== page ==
Background: Nanomedicine shows a huge promise for incurable diseases. So
far, more than 50 nanoparticles have been approved by FDA and around 80 nanoformulations
are currently in clinical trials. Nanoparticles possess several advantages over
traditional drugs, including higher biocompatibility and bioavailability. One of the challenges
for their wide application is insufficient understanding of the molecular network
related to internalization of particles and intracellular release of cargos.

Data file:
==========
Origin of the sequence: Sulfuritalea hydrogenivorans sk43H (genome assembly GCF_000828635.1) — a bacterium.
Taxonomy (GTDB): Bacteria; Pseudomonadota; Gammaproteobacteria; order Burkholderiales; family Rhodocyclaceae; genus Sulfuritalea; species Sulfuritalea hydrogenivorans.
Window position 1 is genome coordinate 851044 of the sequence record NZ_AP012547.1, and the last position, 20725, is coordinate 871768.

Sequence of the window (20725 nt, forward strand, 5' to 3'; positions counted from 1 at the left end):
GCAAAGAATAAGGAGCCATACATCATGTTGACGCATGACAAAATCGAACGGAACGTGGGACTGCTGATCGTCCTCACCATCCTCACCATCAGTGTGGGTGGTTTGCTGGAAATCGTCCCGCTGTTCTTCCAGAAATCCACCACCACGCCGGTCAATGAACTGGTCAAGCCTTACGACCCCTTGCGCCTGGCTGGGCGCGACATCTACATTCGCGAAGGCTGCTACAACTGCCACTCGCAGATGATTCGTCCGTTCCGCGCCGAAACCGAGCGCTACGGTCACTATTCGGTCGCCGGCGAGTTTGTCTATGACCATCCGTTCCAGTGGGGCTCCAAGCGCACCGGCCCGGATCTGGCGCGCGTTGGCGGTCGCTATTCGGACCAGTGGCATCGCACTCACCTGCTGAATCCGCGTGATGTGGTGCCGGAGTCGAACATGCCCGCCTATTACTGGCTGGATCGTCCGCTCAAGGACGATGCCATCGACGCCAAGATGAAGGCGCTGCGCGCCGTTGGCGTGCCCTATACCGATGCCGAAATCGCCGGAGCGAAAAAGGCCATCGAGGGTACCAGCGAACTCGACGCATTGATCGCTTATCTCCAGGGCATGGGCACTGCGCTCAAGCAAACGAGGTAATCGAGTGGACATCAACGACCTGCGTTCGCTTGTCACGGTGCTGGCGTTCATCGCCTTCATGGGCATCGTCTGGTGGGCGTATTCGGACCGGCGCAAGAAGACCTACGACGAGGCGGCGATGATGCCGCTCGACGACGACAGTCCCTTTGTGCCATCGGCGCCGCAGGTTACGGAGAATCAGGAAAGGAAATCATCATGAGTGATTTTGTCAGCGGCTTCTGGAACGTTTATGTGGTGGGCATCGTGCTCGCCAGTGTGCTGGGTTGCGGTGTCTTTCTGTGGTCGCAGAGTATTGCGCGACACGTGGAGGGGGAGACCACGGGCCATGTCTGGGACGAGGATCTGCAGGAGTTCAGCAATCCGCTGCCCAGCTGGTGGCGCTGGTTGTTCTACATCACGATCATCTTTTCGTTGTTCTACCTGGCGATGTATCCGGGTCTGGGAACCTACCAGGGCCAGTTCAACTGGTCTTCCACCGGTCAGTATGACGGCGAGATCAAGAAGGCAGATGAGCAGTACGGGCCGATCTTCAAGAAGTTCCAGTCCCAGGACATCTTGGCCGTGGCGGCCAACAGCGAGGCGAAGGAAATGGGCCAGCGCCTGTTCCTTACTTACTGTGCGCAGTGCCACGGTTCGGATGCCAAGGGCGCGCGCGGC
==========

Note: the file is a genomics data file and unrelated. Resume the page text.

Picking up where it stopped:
Objective: This article aims to review the interactions between nanoparticles, vesicle
transportation and autophagy pathways. The underlying molecular machinery is also discussed.
Methods: For each step of the vesicle trafficking and autophagy, details of signaling
pathways are described for a better understanding of the interactions between delivery
vehicles and biomolecules within the cell.
Conclusion: The selection of cellular uptake route mainly depends on physical characteristics
of nanoparticles. For nanoparticles modified with ligands, they undergo receptormediated
endocytic pathway. Once residing within the cells, cargos are released after disruption
of endosomes, a mechanism called ‘proton sponge effect’. Besides, internalized
nanoparticles either can be exocytosized, or they initiate the autophagy response, affecting
the intracellular distribution of drugs.